Feb. 10, 2020 — With the variety of paths that a legal career offers, second-year University of Houston Law Center student Courtney Crews has taken advantage of several opportunities to bolster her versatility during on-campus interviews hosted by the Career Development Office.
She has already interned with a federal magistrate judge and clerked with the U.S. Attorney’s Office. This summer she will return to the civil litigation firm of Donato, Minx, Brown & Pool, P.C. where she has been a part-time law clerk since November.
"I really like what the firm does," Crews said. "Being on the civil side of law will be helpful if I want to go into criminal law. I want to be able to dabble in defense too, and I feel like I will be well-versed in a lot of different areas, and it's important to me to have as much knowledge about different facets of the law."
Part of what attracted Crews to the firm was the opportunity to gain practical experience. So far she has been able to work with motions and discovery among other responsibilities.
"It is a perfect fit for me getting hands-on experience with those aspects of the job," she said. "Whether I have my own practice or work at a firm, I'm really looking forward to just being able to know how to go through documents because it will be so valuable later on."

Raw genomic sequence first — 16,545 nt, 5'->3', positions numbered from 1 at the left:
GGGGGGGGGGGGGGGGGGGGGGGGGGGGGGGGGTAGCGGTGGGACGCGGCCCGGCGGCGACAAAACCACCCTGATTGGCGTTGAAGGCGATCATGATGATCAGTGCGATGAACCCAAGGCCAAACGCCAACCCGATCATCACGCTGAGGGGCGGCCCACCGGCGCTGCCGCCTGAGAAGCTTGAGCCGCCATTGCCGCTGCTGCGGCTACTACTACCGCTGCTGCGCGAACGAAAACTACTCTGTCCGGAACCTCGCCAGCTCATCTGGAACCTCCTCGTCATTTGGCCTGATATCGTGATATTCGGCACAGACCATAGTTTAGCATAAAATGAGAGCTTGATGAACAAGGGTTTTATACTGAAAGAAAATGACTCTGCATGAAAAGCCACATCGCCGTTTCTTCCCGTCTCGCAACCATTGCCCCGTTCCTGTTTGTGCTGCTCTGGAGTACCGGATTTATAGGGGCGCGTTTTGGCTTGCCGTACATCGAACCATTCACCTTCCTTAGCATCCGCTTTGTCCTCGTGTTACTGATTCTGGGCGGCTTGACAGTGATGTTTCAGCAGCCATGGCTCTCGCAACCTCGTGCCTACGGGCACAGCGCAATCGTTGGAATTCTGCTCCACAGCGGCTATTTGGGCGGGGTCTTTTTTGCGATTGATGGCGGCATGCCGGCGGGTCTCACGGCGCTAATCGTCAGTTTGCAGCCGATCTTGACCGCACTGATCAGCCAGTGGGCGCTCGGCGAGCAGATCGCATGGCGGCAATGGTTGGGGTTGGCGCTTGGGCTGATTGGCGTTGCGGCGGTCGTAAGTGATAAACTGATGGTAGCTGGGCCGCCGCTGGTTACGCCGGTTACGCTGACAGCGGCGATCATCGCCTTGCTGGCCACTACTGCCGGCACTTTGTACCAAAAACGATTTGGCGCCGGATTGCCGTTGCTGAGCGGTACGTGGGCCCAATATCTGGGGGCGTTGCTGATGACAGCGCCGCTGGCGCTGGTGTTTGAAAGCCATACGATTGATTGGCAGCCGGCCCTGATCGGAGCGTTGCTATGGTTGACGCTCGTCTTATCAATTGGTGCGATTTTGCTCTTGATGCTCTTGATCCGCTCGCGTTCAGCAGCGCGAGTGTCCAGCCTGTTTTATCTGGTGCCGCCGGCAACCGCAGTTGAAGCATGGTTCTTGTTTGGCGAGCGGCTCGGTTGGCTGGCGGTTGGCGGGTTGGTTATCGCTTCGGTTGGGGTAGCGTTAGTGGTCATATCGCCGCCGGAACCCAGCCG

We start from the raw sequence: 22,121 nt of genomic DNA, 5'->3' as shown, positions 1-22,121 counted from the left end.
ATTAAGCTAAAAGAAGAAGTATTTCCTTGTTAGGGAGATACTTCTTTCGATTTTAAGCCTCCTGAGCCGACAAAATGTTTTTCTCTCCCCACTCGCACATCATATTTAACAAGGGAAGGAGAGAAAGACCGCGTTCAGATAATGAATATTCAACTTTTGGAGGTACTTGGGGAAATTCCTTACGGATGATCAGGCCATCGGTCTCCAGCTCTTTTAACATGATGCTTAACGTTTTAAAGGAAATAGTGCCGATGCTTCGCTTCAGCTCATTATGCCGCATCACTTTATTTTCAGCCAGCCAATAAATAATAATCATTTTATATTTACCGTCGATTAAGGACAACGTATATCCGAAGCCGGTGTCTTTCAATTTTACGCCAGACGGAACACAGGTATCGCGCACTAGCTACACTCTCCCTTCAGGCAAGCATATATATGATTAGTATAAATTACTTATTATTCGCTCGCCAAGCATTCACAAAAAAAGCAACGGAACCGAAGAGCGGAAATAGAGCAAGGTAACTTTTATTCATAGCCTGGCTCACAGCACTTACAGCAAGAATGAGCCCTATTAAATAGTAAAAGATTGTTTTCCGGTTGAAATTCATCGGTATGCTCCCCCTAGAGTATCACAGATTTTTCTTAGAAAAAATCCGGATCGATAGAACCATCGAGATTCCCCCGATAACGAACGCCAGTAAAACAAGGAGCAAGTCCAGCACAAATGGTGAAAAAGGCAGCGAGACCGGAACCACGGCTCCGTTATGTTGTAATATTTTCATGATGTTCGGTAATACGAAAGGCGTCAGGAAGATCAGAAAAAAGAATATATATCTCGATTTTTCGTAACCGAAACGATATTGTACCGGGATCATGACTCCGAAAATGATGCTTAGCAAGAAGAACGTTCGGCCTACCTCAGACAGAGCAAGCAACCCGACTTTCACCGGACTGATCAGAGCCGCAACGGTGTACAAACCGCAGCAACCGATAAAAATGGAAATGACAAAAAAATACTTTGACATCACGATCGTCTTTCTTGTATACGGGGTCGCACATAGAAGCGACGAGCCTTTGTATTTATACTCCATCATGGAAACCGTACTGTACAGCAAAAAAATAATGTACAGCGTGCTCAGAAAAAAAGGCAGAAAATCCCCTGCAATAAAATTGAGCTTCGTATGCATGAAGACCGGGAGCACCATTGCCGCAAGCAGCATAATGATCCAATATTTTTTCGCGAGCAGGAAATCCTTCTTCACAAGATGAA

In her stint as a volunteer law clerk for the U.S. Attorneys' Office, Crews was able to explore public interest work, which was what initially drew her to law school.
"My heart soared during my internship at the U.S. Attorneys' Office," Crews said. "It was interesting and I loved learning how much government branches cooperate with one another. I loved getting to work with the ATF, FBI and TSA."
Working in a judge's chambers also provided a unique experience for Crews, and she recommends fellow law students pursue similar opportunities.
"I really loved working for Judge Edison, who also teaches at the Law Center," she said. "Starting out, I really didn't know much about the process that magistrate judges go through like issuing warrants and detention hearings. He was so friendly and a great teacher. He always wanted interns to learn and gave the moral of the story behind certain cases. Now I feel like I know every step of leading a trial from beginning to end."
Apart from growing up in the Houston area, part of Crews' motivation to pursue a legal education at the Law Center was to provide people with equal access to justice.
"That is key to peace and equality in general," Crews said. "It helps unlock a lot of answers for a lot of the world's issues right now. If you know how to access the court system, that brings a lot of positive change to communities and society. The Law Center is a very diverse community and I really appreciate that. You get a better education when you hear opinions of the class, from all walks of life.
“The faculty and staff want the students to succeed, and that was the most important part of me choosing the Law Center. They really do want me and my classmates to reach our goals, no matter what those are.”